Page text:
Objectives: To evaluate the cardiovascular aberrations using multimodal monitoring in fluid refractory pediatric septic shock and describe the clinical characteristics of septic myocardial dysfunction.
Design: Prospective observational study of patients with unresolved septic shock after infusion of 40 mL/kg fluid in the first hour.
Setting: Two tertiary care referral Indian PICUs.
Patients: Patients aged 1 month to 16 years who had fluid refractory septic shock.
Interventions: Changes in therapy were based on findings of clinical assessment, bedside echocardiography, and invasive blood pressure monitoring within 6 hours of recognition of septic shock.
Measurements and Main Results: Over a 4-year period, 48 patients remained in septic shock despite at least 40 mL/kg fluid infusion. On clinical examination, 21 patients had cold shock and 27 had warm shock. Forty-one patients (85.5%) had vasodilatory shock on invasive blood pressure; these included 14 patients who initially presented with cold shock. The commonest echocardiography findings were impaired left ± right ventricular function in 19 patients (39.6%) and hypovolemia in 16 patients (33%). Three patients who had normal myocardial function on day 1 developed secondary septic myocardial dysfunction on day 3. Echocardio graphy, along with invasive arterial pressure monitoring, allowed fluid, inotropy, and pressors to be titrated more precisely in 87.5% of patients. Shock resolved in 46 of 48 patients (96%) and 44 patients (91.6%) survived to discharge.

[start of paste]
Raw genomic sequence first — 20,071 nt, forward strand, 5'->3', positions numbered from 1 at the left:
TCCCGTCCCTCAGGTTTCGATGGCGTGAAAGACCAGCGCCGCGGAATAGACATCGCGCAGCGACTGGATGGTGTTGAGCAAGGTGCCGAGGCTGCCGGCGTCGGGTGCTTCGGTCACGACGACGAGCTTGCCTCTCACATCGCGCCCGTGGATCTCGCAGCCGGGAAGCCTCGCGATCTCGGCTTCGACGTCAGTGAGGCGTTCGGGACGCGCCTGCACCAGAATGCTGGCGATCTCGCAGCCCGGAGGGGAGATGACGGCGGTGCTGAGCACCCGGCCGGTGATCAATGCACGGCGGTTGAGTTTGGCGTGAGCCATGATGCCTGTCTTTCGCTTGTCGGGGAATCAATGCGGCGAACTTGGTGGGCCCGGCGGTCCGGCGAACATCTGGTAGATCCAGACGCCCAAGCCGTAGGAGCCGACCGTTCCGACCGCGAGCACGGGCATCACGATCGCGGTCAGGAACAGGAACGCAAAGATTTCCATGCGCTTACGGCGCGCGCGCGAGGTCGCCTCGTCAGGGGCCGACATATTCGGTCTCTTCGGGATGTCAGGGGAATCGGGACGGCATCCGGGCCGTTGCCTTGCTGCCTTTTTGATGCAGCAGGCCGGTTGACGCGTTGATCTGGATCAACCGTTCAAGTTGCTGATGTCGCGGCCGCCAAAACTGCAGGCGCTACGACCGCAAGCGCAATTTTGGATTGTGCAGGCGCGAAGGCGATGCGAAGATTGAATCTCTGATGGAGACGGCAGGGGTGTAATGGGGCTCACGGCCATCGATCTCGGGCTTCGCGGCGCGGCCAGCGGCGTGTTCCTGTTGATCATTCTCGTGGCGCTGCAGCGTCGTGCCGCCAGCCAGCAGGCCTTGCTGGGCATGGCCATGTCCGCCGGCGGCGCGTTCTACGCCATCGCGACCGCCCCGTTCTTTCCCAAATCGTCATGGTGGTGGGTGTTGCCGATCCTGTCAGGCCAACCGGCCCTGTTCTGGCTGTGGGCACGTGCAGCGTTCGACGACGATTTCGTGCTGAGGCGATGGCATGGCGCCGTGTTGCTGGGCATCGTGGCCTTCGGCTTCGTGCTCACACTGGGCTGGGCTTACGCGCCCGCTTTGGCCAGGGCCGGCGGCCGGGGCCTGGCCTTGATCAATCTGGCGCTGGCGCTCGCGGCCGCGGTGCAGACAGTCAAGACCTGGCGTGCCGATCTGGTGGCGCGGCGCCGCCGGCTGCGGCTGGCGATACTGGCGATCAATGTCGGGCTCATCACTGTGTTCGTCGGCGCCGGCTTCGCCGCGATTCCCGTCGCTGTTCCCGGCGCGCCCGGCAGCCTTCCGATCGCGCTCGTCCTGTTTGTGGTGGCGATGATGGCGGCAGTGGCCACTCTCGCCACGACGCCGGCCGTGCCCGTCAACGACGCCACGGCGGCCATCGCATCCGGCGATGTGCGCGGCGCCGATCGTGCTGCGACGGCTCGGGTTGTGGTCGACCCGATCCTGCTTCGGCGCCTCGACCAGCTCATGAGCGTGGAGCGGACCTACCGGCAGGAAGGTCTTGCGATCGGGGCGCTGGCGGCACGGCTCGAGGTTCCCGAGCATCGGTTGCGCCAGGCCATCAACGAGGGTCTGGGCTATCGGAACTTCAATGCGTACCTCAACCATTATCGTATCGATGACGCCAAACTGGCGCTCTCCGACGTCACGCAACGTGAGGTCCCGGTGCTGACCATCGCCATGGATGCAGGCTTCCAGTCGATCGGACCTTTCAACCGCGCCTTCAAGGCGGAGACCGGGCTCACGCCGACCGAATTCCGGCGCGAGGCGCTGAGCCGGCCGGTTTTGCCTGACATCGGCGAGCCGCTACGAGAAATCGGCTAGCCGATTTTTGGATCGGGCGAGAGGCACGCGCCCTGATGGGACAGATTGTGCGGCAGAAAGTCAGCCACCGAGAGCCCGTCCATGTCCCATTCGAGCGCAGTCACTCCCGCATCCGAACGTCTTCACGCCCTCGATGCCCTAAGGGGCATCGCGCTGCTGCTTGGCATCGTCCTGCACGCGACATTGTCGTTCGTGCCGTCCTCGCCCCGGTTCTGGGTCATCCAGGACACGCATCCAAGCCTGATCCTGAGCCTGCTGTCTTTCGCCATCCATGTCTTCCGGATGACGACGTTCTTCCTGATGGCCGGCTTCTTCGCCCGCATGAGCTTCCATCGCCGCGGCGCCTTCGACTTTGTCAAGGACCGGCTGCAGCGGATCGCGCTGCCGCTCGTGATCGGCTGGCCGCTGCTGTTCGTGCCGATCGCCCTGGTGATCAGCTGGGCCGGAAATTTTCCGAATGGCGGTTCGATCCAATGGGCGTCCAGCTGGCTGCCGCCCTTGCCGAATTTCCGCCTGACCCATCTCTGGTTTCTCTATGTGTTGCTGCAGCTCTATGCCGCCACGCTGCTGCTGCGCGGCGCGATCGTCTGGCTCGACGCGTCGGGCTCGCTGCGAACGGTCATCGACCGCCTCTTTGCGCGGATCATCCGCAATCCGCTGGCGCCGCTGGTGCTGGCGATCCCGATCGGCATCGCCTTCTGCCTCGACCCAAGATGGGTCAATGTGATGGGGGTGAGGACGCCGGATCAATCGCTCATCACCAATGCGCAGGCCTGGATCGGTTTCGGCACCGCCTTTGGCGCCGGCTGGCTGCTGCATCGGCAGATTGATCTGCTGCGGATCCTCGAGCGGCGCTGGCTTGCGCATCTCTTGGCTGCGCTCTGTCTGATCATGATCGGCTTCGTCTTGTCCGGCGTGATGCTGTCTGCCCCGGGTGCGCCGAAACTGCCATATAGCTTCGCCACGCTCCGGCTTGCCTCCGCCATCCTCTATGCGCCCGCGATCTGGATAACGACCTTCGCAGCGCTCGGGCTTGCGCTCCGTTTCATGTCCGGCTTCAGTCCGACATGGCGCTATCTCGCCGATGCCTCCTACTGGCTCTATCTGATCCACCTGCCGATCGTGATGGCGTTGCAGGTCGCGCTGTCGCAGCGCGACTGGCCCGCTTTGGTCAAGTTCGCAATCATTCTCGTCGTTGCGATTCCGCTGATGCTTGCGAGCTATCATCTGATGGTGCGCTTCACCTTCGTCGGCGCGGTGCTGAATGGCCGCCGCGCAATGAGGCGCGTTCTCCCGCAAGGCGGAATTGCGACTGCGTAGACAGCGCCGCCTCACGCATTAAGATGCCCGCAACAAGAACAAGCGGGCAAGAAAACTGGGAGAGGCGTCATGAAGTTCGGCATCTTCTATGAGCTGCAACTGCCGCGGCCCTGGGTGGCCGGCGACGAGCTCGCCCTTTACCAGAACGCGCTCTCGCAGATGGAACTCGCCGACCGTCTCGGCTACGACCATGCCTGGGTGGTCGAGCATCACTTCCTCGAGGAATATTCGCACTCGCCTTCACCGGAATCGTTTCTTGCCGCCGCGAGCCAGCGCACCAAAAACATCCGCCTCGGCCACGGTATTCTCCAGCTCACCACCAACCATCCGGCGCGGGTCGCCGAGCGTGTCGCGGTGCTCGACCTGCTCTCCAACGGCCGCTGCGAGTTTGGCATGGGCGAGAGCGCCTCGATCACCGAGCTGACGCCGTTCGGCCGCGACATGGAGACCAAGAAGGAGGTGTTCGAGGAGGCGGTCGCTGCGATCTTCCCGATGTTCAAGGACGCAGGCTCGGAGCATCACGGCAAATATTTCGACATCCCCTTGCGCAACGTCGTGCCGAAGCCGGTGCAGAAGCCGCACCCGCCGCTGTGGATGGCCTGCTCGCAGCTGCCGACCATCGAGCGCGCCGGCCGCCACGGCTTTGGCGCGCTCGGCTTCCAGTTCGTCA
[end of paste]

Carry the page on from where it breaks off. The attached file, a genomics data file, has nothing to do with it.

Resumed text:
Conclusion: Bedside echocardiography provided crucial information leading to the recognition of septic myocardial dysfunction and uncorrected hypovolemia that was not apparent on clinical assessment. With invasive blood pressure monitoring, echocardiography affords a simple noninvasive tool to determine the cause of low cardiac output and the physiological basis for adjustment of therapy in patients who remain in shock despite 40 mL/kg fluid.
1Pediatric Intensive Care Unit, Apollo Children’s Hospital, Chennai, Tamil Nadu, India.
2Pediatric Intensive Care Unit, Manipal Hospital, Bangalore, Karnataka, India.
3Emergency Department and Intensive Care Unit, British Columbia Children’s Hospital and the University of British Columbia, Vancouver, BC, Canada.
4Pediatric Intensive Care Unit, SRM Institute of Medical Sciences, Chennai, Tamil Nadu, India.
* See also p. 90.
Dr. Ranjit received consultant fees for service at the PICU Apollo Children’s Hospital, Chennai. The remaining authors have disclosed that they do not have any potential conflicts of interest.
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